Visible to the public SoS Lablet Quarterly Meeting - UMD, October 2015Conflict Detection Enabled

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Science of Security

Quarterly Lablet Meeting


College Park, MD
26 – 27 October 2015

Lablet Researchers and NSA meet, provide research updates about Science of Security Hard Problems

The Science of Security (SoS) Quarterly Lablet meeting, sponsored by NSA, was hosted by the Lablet at the University of Maryland (UMD) on October 26 and October 27, 2015. Jonathan Katz, Principal Investigator at UMD, hosted the event. Each of the four Lablets and NSA provided speakers. They shared current research, presented interim findings, and stimulated thought and discussion about the Science of Security. A panel discussed progress in addressing the hard problems of cyber security.

Gil Nolte, Director, Trusted Systems Research at NSA, described the meeting as “an opportunity to share perspectives between NSA and the Lablets” and as a “mechanism for sharing and for increasing opportunities for dialogs to share and advance scientific research.” He cited the volume of articles which have come out of the Science of Security project now posted on the CPS-VO web page—more than 250. He further addressed the importance of continuing to find ways to address the five cybersecurity Hard Problems: scalability and composability, policy-governed secure collaboration, predictive security metrics, resilient architectures, and human behavior.

A panel of leading researchers from the four Lablets provided an update on their views of the progress being made to solve the five hard problems. Comparing the state of scientific knowledge prior to the Lablet program to the current state, they concluded that definite progress is being made. Scientific rigor, measurement, better definition and precision, and a better answer to the question “what do we have to show for all this work?” have come about.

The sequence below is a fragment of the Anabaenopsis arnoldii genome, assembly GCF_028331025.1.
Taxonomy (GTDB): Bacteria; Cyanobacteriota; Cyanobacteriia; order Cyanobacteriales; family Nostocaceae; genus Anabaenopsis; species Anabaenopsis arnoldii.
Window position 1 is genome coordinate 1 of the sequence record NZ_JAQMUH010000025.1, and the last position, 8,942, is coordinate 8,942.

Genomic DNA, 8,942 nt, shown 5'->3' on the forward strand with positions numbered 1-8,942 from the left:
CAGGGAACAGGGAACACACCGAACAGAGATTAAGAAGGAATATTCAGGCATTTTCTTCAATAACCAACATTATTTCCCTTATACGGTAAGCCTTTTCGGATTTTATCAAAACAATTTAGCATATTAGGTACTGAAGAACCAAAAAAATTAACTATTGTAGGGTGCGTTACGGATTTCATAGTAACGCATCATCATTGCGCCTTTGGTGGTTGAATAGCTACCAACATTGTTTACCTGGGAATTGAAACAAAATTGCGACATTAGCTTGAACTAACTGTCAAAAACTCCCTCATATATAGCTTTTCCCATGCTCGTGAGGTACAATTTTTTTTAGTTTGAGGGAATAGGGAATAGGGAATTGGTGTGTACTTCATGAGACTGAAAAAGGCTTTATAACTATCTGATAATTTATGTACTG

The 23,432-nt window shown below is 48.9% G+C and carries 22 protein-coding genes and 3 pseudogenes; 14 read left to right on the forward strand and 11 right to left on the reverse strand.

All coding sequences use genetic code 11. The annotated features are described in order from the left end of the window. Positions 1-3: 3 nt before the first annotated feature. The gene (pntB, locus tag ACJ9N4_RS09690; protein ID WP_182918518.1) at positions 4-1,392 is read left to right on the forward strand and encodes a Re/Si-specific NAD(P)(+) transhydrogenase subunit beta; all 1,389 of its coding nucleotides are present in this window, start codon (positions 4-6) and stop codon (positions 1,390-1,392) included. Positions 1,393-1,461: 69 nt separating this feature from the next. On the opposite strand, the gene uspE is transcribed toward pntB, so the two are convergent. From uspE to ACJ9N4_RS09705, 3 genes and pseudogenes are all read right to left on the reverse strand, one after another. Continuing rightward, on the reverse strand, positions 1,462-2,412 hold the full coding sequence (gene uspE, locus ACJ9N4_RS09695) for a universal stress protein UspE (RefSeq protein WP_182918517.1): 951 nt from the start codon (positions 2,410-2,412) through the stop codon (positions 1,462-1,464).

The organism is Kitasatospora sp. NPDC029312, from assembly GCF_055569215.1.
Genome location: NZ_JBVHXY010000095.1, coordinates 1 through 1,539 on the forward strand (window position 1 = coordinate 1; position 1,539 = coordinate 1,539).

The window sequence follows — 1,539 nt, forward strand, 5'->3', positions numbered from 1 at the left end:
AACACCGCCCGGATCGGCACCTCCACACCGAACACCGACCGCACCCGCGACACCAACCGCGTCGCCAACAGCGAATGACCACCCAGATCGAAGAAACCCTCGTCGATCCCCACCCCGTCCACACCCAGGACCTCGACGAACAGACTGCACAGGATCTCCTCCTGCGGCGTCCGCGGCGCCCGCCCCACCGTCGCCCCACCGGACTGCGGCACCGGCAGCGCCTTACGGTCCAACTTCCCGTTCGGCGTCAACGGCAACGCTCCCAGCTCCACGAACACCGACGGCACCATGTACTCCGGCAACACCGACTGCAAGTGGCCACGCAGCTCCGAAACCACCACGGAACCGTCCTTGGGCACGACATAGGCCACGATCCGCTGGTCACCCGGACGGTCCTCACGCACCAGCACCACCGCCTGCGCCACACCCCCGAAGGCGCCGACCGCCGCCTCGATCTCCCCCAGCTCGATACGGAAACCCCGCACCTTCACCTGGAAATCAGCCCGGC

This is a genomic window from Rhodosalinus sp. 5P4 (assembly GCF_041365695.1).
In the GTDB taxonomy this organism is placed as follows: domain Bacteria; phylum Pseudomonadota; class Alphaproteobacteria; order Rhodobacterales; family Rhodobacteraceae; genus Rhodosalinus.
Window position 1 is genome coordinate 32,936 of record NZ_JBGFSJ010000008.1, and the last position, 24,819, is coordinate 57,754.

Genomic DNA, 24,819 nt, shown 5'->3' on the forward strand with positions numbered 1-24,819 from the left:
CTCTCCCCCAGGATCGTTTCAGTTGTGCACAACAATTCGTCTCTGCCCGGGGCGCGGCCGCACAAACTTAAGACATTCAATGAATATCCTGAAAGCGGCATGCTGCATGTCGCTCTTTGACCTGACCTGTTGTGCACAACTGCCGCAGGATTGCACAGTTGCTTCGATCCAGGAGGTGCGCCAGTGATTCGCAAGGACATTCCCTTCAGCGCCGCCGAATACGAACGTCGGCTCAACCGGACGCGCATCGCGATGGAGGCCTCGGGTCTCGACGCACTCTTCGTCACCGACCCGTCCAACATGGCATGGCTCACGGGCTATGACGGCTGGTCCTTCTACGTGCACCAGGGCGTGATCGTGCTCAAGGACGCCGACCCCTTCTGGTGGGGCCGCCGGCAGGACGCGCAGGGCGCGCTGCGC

Dave Nicol, UIUC, described progress for resilience as growing from the absence of precise specification to precision in specification, including system properties of affordability, safety, usability, and scalability. Michael Maass, CMU, described progress in composability. Attack surface analyses, he said, now involves a new linear-complexity approach where previous approaches had combinatorial complexity. We now have a coverage-based attack surface approach for translating resource-constrained attack analysis to detectors/filters and scalable graph-based analysis for finding insider threats. Tudor Dumitras, UMD, and Laurie Williams, NCSU, offered further insights.

Individual research presentations included multiple papers by each presenter. Dr. John S. Baras, UMD, presented a trio of works on “Trust, Mistrust, Recommendation Systems and Collaboration.” Özgür Kafali, NCSU, offered a two part presentation on human behavior and policy titled “Policy Governance via Social Norms.” CMU’s Michael Maass discussed sandboxing as a major focus area for research and focus. [Synopses of all of the presentations are provided in a companion article.]

Yule Williams, NSA’s NTOC Technical Director, provided an unclassified overview from the operational cybersecurity perspective. Describing his organization as “retail” cyber knowledge he defined “success” in the cyber domain as maintaining one’s mission in the face of threats. The goal, he says, is to end up in a space where the threat can be dealt with. Since forensics is too late, the goal should be to predict the threat instead of being reactive and trying to learn what the signs are in various domains to indicate an emerging threat. 

The next quarterly meeting will be held February 2 and 3, 2016 at North Carolina State University.

(ID#: 15-7684)


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